To the Editor:
In their Commentary “Standards Aren’t Enough” (Oct. 14, 2009), Susan H. Fuhrman, Lauren Resnick, and Lorrie Shepard compare the United States’ approach to curriculum with those of other countries, and write that high-scoring nations such as Singapore, Japan, South Korea, and the Czech Republic provide teachers with “much clearer guidance on the key ideas to be explored and mastered in each grade.”
I am a teacher of second languages (French, Latin, and Spanish), and in my Baltimore high school, we have students from over 20 countries whose diverse needs—academic, cultural, and linguistic—educators are held accountable for meeting. Because the United States as a whole has made a commitment to multicultural models of curricula, instructional designs, and assessments, achieving the levels of clarity of guidance that other countries can provide may be challenging. Do Singapore, Japan, South Korea, and the Czech Republic have such multicultural schools?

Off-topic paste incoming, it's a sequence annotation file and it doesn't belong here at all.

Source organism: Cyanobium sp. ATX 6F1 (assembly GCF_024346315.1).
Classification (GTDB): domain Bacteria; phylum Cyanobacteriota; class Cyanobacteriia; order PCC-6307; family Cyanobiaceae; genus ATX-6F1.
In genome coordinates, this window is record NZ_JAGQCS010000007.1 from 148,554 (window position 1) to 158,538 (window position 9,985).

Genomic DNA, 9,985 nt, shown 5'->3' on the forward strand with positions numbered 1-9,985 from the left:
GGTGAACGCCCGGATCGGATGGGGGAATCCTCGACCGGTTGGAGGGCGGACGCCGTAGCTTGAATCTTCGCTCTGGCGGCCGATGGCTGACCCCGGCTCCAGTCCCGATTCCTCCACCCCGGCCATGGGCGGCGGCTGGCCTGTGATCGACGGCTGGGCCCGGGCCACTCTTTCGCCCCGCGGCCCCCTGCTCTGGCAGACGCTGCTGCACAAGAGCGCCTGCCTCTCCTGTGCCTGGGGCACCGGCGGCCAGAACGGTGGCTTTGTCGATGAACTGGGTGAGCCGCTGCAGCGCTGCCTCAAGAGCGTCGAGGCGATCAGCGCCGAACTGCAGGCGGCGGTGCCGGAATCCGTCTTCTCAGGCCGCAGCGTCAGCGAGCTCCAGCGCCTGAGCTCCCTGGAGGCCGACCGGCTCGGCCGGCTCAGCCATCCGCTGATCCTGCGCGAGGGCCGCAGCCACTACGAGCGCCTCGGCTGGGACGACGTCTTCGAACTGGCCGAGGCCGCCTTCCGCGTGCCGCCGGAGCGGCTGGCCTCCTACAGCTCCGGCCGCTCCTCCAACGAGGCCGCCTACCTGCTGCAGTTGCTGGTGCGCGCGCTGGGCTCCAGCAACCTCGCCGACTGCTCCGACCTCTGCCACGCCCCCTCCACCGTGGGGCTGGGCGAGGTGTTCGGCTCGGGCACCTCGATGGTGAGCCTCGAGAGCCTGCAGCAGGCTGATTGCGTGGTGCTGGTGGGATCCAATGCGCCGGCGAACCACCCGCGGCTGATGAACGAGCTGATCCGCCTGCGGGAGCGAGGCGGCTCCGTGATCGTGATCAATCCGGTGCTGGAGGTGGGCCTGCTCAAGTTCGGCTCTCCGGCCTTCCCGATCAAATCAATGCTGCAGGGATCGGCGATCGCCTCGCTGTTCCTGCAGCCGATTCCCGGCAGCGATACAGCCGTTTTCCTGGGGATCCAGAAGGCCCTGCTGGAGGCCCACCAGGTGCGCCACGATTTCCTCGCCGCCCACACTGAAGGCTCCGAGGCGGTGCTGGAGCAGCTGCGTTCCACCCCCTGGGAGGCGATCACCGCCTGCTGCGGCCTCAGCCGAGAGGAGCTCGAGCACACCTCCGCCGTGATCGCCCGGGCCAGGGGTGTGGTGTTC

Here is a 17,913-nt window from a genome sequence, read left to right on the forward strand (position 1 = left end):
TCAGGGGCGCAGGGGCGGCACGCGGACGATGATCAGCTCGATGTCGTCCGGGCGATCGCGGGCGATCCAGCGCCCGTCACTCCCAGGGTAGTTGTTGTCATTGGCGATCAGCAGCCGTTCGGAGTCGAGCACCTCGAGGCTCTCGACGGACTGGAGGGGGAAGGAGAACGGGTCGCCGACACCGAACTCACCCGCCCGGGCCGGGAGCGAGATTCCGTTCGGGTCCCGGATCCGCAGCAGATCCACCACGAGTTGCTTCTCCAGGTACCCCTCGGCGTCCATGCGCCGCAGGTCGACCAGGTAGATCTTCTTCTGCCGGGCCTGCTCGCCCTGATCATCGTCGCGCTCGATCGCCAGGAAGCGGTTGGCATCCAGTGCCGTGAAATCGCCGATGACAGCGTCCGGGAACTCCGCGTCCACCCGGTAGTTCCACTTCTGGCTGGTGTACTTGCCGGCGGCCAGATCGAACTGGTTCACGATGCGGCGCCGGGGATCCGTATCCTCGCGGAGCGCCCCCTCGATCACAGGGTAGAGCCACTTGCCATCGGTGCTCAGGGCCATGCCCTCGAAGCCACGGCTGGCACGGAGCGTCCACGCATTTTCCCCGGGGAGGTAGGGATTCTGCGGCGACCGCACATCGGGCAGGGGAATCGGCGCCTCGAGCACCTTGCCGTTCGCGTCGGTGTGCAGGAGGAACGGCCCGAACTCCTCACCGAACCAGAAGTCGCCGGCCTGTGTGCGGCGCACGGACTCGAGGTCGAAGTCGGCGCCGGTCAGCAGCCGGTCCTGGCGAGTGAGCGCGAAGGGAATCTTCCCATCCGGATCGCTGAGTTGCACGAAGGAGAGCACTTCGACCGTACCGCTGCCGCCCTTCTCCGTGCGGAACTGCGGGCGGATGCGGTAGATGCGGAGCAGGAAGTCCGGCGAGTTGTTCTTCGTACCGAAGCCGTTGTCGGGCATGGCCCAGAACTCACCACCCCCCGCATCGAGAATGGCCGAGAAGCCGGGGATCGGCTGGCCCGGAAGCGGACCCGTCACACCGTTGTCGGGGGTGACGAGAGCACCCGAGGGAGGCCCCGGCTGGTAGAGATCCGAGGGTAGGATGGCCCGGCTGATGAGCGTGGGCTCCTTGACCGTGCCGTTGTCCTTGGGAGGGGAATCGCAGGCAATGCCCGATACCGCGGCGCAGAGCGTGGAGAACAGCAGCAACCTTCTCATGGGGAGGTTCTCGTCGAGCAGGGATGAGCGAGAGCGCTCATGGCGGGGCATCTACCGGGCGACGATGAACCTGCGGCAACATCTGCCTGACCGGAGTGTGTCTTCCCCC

What kinds of research methods should American educators use, or develop, to provide clearer guidance for instructors? How can research findings be put to use in formulating curricular goals and objectives, designing instructional strategies, and generating meaningful assessments—both formative and summative—to assist our multicultural students and enhance their levels of achievement?
Baltimore City Public Schools
A version of this article appeared in the October 28, 2009 edition of Education Week as Competing Nations and Multicultural Challenge